It always seems my greatest perils wait for the coldest day of the winter. Such was the case again this year, when we had a twelve below zero night here at Gilly Hollow. The only difference this time, it didn’t cost me thousands or hundreds of dollars like it has in the past. No, this time I managed to contain the damage myself with only a slight singe to my being. I went ahead and wrote the tale down while the memory and the stench were still fresh.
It hardly warmed up at all today. The garage door went up this morning, but not back down. It took me a while to figure out it was so cold all the metal had shrank and the close tolerances required me to increase the down force setting on the automatic closer. First disaster averted.
Then I went to use the water and there was no pressure. I checked the breaker in the house; still no pressure. It is OK to insert here that this particular problem has cropped up a couple other times in winters past. Those times it cost me hundreds of dollars to call in the experts. Now, I am the expert. I live, I pay, I learn.
I pulled on my boots and warm parka and climbed down in the pit below the pump house. I determined the open frame relay that directs electricity to the pump one hundred and eighty feet down the well was stuck. The pit is a place of high humidity, and mixed with outrageously cold temperatures, can create an unworkable situation for mechanical devices. I sprayed the four position relay out with silicon spray after I removed the cover. I couldn’t find my WD-40 and reasoned silicon would displace any water and lubricate the pivots. I threw the breaker. At this point, the pump should have engaged and water pumped into the pressure tank. I don’t recall if I heard that commotion or not.
Silicon spray must be flammable, because when the relay threw, it arced and set the relay on fire. So there I was, standing on a ladder, in a three foot by three foot pit seven feet underground. Flames were stealing my oxygen, threatening to burn up the relay and set my coat afire.
I stepped off the ladder and onto what looked like solid ice in the bottom of the pit. The ice broke and I was several inches under water with my right foot. I bent down as far as I could, in order to scoop a handful of water with my hand through the break in the ice to throw on the flaming relay. I singed my eyebrow.
Now anybody who knows me well understands that an eyebrow fire can be a major personal catastrophe.
It took two full fist scoops of water to extinguish the flames. I started coughing because of the toxic fumes from the burning insulation AND that eyebrow. I slipped off the ladder and now both feet were thoroughly drenched in frigid water.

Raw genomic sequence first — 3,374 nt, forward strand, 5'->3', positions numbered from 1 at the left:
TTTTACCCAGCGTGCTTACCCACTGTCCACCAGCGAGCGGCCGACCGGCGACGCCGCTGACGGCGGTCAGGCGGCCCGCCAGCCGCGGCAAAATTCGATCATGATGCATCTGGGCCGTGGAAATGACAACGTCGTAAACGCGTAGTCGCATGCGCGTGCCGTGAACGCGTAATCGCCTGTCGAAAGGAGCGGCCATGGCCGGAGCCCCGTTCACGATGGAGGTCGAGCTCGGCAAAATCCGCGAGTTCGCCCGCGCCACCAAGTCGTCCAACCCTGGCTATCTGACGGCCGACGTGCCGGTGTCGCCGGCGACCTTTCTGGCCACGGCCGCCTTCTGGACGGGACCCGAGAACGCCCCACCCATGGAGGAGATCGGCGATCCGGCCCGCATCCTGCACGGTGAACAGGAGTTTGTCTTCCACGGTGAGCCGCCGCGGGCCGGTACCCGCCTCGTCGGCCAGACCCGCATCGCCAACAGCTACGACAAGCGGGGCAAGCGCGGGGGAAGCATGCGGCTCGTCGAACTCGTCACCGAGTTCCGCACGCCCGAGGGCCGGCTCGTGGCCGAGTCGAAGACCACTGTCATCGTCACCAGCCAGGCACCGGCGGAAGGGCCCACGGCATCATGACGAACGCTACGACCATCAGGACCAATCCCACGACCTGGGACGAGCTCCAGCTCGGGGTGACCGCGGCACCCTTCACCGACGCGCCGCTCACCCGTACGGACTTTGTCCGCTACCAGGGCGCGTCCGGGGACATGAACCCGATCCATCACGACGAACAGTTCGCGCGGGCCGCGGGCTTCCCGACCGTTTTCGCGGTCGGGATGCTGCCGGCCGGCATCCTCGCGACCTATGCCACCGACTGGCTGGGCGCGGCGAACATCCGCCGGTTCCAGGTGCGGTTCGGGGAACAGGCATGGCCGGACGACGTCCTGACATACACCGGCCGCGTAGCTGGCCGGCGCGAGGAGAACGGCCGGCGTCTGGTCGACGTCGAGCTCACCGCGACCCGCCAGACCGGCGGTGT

I climbed up out of the pit and trudged to the barn. I needed to find my little heater and an extension cord to set up in the pit to dry the relay before I dared throw the breaker again. After all, I had just drenched it with freeze dried tadpole water.
The barn door was frozen shut. Fortunately I leave a ten foot heavy pry bar leaning against the side of the barn for such emergencies. It only took me twenty minutes to chip and chop the ice from the bottom of the door. It’s probably good that at this point I couldn’t feel my feet, because I’m sure they would have hurt. I flung open the barn door and stepped inside. I looked in the usual spot and the heater wasn’t there. Then I remembered my son had used it in the office when he was here from Florida at Christmas.
I grabbed the heater and headed back to the pump pit. I had to unroll a very cold and stiff extension cord off the spool and thread the end through the window on the side of the garage. I climbed back into the pit and set up the heater.
I let it run for 2 hours before I went back out and pulled the heater back out and manually worked the relay. All seemed to be OK, so I threw the breaker again. The hot side of the relay sizzled and arced for a few seconds as it burned off the last of the water, and I could hear the pressure tank filling. Success!
I climbed out and went to the house to find a new light bulb. The one whose function is to keep the pit warm had burned out. I screwed in the new bulb and it came to life.
Back out of the pit I climbed, but this time I pulled the ladder out and set it on the ground outside. I put the hatch cover I had carefully made a few years ago with insulation on the bottom back into the pit hole. I shouldn’t have any more problems with the water system this winter. The entire episode had been caused by me leaving that hatch open and the ladder down the pit. I usually do that every spring in case I have to pump water out of the pit after spring thaw or during heavy summer rains.
When I came back to the house the cats looked funny at me and walked away. Those toxic fumes, singed eyebrow and burning silicon spray had permeated my parka, my hair, and my skin. I stunk!
I put the parka in the washing machine to take advantage of the newly found water pressure. I then headed to the bathroom to trim the unburned eyebrow so it doesn’t look like I’m walking sideways.
So this dear reader is how my column is sometimes written. If I can’t laugh at myself, then how can you?
Until next time--
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In to the Wind and this column are copyright 2011 Mike Gilchrist. Readers, feel free to contact me at email@example.com via email, or write to me at P.O. Box 255, Toledo, IA 52342..